I have a minor quibble with McCain on environmental policy, but am amazed that I’m more in line with him than with some folks I normally agree with. I still am not convinced that global warming (or whatever they’re calling it during the current cold snap) is a crisis. But McCain’s main policy solution, cap-and-trade, which is getting so much criticism lately, was the brainchild of the free market, libertarian think tanks of the 1970s and 1980s. The criticism is because it was part of the Kyoto protocol, but cap-and-trade wasn’t the flaw in Kyoto, it was the one redeeming feature. The flaw was that it applied draconian caps to the US and none at all to the up and coming polluters. Applied to sulfur emissions, cap-and-trade was the efficient, low cost, market friendly alternative to the bungling, bureaucracy and red tape of the Environmental Protection Agency. If carbon emissions are an issue, cap-and-trade is certainly preferable to a UN collected carbon tax or bureaucratic mandates.

A while back I wrote about my Top 10 Issues for the fall election. Let me recap with where John McCain stands on each:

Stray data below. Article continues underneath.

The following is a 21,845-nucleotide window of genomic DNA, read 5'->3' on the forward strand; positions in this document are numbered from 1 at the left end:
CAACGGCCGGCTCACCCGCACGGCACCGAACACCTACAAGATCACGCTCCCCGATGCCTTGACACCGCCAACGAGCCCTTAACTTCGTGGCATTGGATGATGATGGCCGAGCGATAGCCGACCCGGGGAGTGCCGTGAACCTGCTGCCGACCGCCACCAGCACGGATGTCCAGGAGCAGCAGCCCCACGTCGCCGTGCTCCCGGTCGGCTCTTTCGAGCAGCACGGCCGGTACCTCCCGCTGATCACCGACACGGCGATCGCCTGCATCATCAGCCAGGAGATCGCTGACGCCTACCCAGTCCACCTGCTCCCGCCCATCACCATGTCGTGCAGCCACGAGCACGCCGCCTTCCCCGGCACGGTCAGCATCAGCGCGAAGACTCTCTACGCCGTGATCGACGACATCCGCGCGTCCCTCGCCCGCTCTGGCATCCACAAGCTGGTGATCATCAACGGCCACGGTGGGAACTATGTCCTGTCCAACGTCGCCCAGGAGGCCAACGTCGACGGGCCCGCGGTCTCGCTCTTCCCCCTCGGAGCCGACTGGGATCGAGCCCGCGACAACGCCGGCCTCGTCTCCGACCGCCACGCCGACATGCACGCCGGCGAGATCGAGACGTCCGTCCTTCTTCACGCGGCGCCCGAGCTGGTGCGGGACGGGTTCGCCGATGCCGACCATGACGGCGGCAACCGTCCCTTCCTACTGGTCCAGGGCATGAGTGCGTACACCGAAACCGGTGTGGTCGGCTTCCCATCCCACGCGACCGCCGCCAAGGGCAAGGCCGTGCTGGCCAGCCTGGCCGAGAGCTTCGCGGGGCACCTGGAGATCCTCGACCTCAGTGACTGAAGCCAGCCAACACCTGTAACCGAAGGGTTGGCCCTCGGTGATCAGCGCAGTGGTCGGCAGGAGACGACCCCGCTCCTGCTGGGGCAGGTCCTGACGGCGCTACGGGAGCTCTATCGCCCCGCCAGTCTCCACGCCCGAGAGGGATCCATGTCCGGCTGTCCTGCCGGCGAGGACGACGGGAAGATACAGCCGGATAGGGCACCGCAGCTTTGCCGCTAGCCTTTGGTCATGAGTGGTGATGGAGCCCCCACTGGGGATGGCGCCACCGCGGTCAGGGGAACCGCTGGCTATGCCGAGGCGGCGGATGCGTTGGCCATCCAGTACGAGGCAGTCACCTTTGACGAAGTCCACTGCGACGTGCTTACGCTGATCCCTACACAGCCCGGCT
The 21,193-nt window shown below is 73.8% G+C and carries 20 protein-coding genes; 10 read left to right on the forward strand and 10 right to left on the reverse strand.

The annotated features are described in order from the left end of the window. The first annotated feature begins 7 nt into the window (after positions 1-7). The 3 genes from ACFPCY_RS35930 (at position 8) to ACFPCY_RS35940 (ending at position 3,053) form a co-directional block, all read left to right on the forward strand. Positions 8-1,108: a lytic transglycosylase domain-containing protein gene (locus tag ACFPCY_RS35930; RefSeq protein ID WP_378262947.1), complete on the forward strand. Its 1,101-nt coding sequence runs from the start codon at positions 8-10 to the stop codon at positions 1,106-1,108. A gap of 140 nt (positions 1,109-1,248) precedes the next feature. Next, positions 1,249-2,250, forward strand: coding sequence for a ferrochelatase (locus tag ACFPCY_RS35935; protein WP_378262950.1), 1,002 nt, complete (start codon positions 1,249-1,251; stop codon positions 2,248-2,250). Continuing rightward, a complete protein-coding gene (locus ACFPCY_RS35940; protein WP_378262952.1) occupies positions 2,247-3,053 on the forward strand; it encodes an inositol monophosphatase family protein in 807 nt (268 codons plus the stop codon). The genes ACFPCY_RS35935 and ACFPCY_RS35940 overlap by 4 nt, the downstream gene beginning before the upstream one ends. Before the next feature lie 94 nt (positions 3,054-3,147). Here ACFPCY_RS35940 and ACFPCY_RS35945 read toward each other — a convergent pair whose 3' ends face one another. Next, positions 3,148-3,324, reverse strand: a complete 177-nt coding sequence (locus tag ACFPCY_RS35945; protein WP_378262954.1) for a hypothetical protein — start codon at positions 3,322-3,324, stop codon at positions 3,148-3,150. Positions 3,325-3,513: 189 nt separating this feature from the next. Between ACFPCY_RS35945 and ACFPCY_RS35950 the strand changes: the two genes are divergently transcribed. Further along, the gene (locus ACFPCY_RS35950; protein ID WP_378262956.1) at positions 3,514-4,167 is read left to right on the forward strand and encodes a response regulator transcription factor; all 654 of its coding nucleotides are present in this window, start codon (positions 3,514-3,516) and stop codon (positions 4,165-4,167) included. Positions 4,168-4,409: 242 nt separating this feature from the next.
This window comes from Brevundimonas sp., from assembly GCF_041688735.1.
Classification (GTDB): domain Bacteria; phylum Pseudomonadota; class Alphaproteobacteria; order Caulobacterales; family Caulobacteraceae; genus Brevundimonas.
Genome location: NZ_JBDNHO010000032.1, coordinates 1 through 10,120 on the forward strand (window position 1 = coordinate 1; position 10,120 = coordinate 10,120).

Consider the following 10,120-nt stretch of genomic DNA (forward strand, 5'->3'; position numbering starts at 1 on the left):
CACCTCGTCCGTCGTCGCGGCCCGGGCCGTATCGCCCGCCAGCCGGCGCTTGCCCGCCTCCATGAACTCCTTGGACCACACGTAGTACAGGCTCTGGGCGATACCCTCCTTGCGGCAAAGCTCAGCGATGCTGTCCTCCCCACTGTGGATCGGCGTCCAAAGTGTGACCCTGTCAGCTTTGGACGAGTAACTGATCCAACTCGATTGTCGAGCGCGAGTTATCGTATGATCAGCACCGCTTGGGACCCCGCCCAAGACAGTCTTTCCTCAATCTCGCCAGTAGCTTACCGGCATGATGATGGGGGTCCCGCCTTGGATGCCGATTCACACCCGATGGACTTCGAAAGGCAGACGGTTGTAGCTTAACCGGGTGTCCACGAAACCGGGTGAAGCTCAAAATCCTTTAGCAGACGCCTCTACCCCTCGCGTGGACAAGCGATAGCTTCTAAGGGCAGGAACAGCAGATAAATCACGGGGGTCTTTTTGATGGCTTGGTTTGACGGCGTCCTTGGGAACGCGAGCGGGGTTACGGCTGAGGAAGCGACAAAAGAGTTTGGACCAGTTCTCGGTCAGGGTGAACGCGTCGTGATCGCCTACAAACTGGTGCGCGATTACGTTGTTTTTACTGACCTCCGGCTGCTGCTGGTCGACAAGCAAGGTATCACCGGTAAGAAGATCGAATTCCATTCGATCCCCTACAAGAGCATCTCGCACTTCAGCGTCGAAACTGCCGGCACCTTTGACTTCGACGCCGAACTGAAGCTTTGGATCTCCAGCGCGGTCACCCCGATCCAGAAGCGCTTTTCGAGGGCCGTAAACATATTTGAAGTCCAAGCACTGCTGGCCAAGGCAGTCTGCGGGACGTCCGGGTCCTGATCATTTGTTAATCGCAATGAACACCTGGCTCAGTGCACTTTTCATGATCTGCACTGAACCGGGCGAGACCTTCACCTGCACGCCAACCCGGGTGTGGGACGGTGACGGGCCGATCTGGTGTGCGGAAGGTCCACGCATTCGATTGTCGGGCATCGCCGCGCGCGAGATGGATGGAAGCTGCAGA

1. Tax reform. Two words – Steve Forbes:

More and more Americans will be impressed by John McCain’s efforts to reform our convoluted, growth-retarding, anti-opportunity tax code…He understands that dollars and decisions are best left to hard-working Americans. John McCain’s pro-growth plan to cut taxes, stop wasteful spending and reform our health care system will secure our nation’s prosperity for generations to come.

  1. Expanding Free Trade – On this issue, McCain is actually one of the strongest candidates in the whole election cycle. McCain was one of the few in either party to support the correct, conservative pro-trade position on the Dubai ports investment while Hillary Clinton was pandering to racism. On free trade, the new Cato Institute project rating the members of Congress rates John McCain as a “Free Trader” with 88% on votes opposing trade barriers and 80% on votes opposing trade subsidies. By comparison, Ron Paul got 58% and 96%, Barack Obama gets 36% and 0%, Hillary Clinton gets 31% and 14%. For those who think a Hillary Clinton administration would be just another 4-years of deficit hawk, free trade, good ole boy Bill – Think again!